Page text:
HP Gets a New Boss, Herr Apotheker
The list of potential successors for Mark Hurd’s chief executive post at Hewlett-Packard was long and included several industry luminaries. Inside HP, Personal Systems Group EVP Todd Bradley and Enterprise Business EVP Ann Livermore were top contenders. Rumors had it that Apple COO Tim Cook was on the verge of taking the job. In the end, though, the prize went to former SAP head honcho Leo Apotheker – a software guy.
When word broke of Apotheker, the channel and IT industry broke out with alternating cries of “who” and “why”.
InformationWeek’s Bob Evans described Apotheker as career software executive who spent 20 years at SAP, only to leave with a “checkered” performance record. CRN noted that partners were disappointed that HP didn’t tag someone with greater channel experience. And ComputerWorld noted that Apotheker has little to no hardware experience – the core of HP’s $115 billion revenue stream.
Apotheker takes the reins at a time when the tech giant is struggling to regain its footing internally and against a slate of rivals – most notably Oracle, IBM and Cisco. His challenge is to restore confidence amongst the HP ranks and build new bridges with partners – reseller and vendor allies – to maintain the company’s competitiveness and growth.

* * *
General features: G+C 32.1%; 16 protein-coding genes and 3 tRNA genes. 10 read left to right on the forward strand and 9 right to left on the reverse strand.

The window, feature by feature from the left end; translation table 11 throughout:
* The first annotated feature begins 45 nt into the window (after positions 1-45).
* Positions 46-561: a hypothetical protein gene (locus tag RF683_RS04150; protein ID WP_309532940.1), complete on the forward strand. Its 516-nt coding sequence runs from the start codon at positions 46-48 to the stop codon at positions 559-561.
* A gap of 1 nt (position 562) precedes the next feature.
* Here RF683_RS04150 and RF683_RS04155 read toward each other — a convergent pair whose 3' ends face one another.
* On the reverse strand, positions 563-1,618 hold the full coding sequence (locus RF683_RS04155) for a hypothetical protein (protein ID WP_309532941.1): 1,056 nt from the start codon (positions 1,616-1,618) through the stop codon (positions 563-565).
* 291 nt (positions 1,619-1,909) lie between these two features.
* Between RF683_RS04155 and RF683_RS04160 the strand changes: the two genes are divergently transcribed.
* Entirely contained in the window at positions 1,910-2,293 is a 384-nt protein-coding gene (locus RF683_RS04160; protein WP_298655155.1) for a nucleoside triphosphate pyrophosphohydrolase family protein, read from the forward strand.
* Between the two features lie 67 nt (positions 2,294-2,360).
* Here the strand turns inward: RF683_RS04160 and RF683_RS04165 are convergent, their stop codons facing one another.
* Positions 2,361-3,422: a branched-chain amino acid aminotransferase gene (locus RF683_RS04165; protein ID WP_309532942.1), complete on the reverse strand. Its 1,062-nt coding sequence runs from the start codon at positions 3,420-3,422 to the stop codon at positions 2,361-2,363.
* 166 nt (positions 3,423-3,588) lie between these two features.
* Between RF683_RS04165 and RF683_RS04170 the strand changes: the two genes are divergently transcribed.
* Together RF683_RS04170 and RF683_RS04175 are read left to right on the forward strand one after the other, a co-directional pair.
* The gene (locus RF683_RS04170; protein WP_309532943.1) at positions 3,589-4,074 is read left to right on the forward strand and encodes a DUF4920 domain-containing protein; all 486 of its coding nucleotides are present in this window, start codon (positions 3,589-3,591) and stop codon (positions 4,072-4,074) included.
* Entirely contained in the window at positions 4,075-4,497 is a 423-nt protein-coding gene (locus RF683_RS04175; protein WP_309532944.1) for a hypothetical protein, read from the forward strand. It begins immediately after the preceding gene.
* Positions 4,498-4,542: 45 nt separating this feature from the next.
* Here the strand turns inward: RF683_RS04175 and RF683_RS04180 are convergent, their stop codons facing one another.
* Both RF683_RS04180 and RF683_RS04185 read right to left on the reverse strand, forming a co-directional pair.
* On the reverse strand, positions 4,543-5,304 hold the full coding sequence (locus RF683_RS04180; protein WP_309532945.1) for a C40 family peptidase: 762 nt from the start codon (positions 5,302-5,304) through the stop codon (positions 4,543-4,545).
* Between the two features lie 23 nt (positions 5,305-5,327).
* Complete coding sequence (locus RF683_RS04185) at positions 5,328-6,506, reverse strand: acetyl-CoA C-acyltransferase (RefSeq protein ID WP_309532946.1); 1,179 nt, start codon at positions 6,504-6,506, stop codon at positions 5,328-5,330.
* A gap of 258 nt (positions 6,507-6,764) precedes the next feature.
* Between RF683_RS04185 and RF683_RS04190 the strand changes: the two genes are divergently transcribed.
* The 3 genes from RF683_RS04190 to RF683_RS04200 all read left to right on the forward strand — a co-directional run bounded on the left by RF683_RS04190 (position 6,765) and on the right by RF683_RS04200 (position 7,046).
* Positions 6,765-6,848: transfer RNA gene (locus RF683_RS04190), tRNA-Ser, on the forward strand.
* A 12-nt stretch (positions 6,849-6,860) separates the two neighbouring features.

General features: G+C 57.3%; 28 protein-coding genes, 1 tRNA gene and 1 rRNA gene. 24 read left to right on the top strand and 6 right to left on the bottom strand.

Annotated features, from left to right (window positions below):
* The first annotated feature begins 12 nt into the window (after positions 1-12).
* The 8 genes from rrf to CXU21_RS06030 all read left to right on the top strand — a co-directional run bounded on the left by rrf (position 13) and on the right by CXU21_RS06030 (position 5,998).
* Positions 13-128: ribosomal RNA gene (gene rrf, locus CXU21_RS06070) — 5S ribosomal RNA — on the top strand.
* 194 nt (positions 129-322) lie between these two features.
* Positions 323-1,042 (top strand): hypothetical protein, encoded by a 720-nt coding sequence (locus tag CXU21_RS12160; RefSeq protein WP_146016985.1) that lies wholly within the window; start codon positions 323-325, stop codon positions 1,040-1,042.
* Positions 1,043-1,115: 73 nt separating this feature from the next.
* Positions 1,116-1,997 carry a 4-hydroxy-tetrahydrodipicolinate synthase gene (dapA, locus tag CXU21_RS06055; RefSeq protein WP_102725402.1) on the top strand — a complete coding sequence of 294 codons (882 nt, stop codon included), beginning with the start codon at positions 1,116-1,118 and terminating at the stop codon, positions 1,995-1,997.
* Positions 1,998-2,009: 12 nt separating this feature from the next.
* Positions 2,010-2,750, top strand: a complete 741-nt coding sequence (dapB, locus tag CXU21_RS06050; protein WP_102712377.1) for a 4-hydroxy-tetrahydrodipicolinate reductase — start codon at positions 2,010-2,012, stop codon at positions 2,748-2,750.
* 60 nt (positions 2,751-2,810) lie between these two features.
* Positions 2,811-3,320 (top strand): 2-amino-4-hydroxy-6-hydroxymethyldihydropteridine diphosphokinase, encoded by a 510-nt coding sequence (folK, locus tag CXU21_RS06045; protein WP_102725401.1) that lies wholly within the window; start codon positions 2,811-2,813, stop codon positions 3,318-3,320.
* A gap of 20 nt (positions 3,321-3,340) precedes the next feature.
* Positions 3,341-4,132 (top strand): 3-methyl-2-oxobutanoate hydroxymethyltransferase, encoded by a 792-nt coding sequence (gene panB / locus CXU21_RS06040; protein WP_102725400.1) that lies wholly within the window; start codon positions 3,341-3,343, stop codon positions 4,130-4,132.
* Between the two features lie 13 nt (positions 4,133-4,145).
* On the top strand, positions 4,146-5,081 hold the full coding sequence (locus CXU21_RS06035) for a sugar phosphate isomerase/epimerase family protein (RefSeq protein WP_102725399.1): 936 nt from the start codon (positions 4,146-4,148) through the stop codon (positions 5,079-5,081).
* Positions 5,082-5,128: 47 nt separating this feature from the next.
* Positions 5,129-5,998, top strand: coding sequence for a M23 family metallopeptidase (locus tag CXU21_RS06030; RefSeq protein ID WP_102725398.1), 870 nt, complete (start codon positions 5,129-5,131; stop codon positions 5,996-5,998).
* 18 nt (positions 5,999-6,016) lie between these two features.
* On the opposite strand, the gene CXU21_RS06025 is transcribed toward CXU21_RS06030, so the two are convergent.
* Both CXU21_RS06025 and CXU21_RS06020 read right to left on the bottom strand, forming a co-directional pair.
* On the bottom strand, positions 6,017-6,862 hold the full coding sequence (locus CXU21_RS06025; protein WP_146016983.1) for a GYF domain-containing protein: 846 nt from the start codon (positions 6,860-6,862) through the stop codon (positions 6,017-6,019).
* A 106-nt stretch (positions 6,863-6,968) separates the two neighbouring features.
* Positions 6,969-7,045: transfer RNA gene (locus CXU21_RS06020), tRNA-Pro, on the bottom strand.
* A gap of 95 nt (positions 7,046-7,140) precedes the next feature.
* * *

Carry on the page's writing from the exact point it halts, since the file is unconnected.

Pundits and critics are openly questioning Apotheker’s appointment, given the plethora of challenges facing HP. Perhaps ComputerWorld is correct in its assessment that the HP’s pick is signaling that it’s finally getting serious about software and plans to challenge Oracle and IBM on multiple fronts.
It’s still too early to say how Apotheker will engage with channel partners, OEM allies and customers. HP’s software business is anemic, at best, and it’s only beginning to get its arms around professional services. Apotheker could be the change agent for developing HP into a comprehensive, holistic IT vendor on a scale larger than even IBM.
Avaya, Facebook and Skype – Oh My
The telephony and unified communications world is focused on the emerging triumphant known as “AvFaceKype” – or the extended axis of Avaya, Facebook and Skype.
As part of its run up to IPO, Skype this week announced a partnership with Facebook to integrate the communications tools of its two platforms. The combination and consequences are enormous. The deal will allow Facebook users to dial friends with Skype without leaving the Facebook network. Skype will pull Facebook news feeds and posts into its platform.
At the same time, Avaya announced that it’s partnering to integrate some of its VoIP and collaboration tools with the Avaya enterprise unified communications portfolio. The idea is to give Avaya users direct access to some of the tools they use for personal purposes, as well as free international connections. The real magic will come in 2011, when Skype Connector is integrated with the Avaya Aura enterprise unified communications application for enterprise customers.